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Saturday, September 24, 2005

PS3 vs. Xbox 360 booths represent eternal struggle of Good vs. Evil

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PlayStation 3 vs. Xbox 360 booths represent eternal struggle of Dark vs. Light, Good vs. Evil

"Nintendo stole the Tokyo Game Show with the unveiling of their new controller, but they also essentially conceded the fight for the hardcore gamer demographic to either Sony or Microsoft. So how did Sony and Microsoft position themselves at TGS? Well, let’s examine their floor presences at the show.

Sony’s PlayStation 3 booth and Microsoft’s Xbox 360 booth at TGS could not have been more different. The difference between the two is so complete and so thorough that it leaves one wondering if the two companies might have compared notes before the show and planned it all out.

The Sony PlayStation 3 Booth

Pictured above is Sony’s booth. It was a big, black box, monolithic, imposing, and solid. The booth lacked texture and was in fact nearly featureless except for the silvery PlayStation 3 letters affixed to the side of it and a few PS3 display cases. This booth was a theater, and throughout the day Sony displayed trailers for their upcoming PS3 games. No games were on display. The product could not be touched. The theater was dark and uncomfortable. It was packed full like a Japanese commuter train and lacked seating or air conditioning.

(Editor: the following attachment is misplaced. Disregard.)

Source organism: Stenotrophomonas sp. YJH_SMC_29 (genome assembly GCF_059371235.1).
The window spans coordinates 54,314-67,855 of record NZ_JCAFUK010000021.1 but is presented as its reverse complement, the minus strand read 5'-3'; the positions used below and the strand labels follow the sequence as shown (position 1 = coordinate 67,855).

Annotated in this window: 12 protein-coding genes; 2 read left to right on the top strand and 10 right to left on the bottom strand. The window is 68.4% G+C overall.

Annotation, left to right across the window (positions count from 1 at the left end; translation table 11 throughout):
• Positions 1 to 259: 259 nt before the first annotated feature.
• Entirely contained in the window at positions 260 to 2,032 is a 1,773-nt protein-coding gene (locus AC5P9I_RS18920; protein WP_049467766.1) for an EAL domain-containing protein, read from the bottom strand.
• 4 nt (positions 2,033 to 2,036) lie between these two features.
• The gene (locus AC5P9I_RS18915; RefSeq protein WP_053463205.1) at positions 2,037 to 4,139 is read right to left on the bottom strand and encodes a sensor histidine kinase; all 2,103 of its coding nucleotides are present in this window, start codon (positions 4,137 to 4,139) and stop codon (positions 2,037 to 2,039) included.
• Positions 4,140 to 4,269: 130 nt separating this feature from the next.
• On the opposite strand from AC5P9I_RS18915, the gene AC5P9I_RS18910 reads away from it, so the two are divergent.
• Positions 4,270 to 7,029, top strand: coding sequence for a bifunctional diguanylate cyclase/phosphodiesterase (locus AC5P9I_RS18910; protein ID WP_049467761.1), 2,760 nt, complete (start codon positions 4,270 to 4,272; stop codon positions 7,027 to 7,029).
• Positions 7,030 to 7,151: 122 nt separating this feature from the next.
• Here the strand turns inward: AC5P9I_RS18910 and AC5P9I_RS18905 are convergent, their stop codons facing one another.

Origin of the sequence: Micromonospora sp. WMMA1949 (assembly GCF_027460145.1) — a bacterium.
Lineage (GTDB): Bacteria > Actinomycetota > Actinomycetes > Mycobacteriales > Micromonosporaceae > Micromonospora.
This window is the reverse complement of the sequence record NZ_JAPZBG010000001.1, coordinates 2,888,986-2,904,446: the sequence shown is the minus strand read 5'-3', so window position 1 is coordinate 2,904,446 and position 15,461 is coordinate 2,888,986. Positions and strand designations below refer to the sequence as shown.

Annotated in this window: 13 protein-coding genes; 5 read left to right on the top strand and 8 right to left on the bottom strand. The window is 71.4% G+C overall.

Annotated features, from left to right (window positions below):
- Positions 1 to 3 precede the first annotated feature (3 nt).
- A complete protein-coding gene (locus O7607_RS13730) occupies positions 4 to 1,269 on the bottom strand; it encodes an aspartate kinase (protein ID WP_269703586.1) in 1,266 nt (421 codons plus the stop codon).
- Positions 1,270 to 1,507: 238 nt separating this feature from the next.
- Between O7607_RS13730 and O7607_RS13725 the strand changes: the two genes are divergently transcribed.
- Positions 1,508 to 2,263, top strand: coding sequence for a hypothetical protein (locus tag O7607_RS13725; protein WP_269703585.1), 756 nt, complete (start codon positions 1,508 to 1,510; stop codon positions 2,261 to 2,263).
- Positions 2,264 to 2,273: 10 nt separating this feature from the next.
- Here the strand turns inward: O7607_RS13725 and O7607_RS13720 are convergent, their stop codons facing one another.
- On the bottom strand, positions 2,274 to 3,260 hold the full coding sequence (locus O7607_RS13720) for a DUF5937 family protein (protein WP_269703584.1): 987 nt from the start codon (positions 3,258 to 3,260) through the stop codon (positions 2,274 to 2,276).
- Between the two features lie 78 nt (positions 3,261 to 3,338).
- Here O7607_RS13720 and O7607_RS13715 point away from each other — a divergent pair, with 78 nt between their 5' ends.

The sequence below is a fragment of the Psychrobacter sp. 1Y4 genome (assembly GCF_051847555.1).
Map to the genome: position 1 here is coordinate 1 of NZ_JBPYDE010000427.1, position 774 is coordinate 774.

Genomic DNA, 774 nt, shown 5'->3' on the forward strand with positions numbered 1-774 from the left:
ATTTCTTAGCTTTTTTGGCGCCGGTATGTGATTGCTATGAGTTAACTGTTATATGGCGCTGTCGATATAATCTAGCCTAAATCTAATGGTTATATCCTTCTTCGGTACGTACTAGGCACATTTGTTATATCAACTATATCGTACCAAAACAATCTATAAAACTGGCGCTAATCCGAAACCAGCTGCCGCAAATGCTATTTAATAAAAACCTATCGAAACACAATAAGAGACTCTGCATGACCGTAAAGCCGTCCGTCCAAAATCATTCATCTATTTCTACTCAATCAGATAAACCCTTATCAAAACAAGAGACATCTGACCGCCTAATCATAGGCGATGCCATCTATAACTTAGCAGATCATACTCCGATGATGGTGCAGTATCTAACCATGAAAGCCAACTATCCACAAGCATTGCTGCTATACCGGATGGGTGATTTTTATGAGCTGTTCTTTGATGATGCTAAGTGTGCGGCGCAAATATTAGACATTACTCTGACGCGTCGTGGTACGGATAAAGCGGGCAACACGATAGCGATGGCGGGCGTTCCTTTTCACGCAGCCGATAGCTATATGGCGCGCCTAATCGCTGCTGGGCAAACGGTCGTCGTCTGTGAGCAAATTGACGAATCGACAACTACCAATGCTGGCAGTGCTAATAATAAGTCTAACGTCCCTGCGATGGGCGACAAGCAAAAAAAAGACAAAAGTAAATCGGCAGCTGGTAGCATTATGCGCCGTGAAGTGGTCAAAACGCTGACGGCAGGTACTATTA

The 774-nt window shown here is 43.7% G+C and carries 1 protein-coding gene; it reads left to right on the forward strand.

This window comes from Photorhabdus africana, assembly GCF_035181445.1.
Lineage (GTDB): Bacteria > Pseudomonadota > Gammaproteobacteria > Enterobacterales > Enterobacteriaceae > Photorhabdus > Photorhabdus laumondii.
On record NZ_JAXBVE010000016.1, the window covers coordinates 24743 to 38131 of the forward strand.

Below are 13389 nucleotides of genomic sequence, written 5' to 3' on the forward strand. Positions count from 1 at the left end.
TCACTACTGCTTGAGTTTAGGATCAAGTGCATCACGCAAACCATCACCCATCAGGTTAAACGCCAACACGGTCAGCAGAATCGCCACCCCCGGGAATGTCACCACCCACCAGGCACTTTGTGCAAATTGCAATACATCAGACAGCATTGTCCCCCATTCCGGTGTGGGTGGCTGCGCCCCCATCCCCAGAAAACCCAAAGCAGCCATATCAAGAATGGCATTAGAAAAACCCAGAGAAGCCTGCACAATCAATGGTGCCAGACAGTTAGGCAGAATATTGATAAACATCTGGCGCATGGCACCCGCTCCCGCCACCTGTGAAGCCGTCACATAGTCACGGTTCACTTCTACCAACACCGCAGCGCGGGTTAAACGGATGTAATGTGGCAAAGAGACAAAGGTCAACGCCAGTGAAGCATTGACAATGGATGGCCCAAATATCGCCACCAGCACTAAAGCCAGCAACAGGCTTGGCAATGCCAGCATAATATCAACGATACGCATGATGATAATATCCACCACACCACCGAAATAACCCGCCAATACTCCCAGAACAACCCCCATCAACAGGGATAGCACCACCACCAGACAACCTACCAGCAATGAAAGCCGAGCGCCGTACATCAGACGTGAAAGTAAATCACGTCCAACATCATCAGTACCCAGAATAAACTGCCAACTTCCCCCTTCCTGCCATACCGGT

The booth was unwelcoming. Booth attendants were quick (but not quick enough!) to shut down any attempts to film or photograph clips. Interactivity was not the point of this experience. Simply watching those gorgeous trailers was the point.

Yet despite the heat, the lack of interactivity, the crowds, the darkness, the booth was extremely popular amongst show attendees, many of whom stayed to watch the same trailers multiple times.

The Microsoft Xbox 360 Booth

Microsoft’s booth stood in opposition to Sony’s booth in every possible way. Where Sony’s booth was black (with a tiny bit of silver), Microsoft’s was white with green accents. Where Sony’s booth was a dark theater, Microsoft’s booth was infused with ample light from every direction. Where Sony’s booth was squarish and blocky, Microsoft’s was encircled by rings of wind chimes and comprised of organic curves.

Sony showed only videos (and a couple of PlayStation 3 models behind glass). Microsoft showed a handful of games that were playable on dozens of Xbox 360 units. Players could queue and could pick up Xbox 360 controllers.

One interesting area of the Xbox 360 booth were the living room setups, one of which is pictured above. There were four distinct living room setups, each featuring iconographic (some would say overplayed) modern design icons (the Kartell Take Lamp, the Corbusier Chaise Lounge, the Apple iPod, the Arco Floor Lamp, the Noguchi Table, shag carpeting, you get the picture). The point of these exhibits was to show that the Xbox 360 was at the center of the modern digital lifestyle and to emphasize how much effort Microsoft put into creating a consumer electronics device that wouldn’t be an eyesore this time around.

xbox 360 tgs boothThat the Xbox 360 exhibit also included an Apple iPod was also interesting and reflects a “best of” approach that probably more accurately reflects consumer buying habits. The iPod has done really well thanks to sexy design, and Microsoft is welcoming the comparison of the iPod to the Xbox 360." [more]


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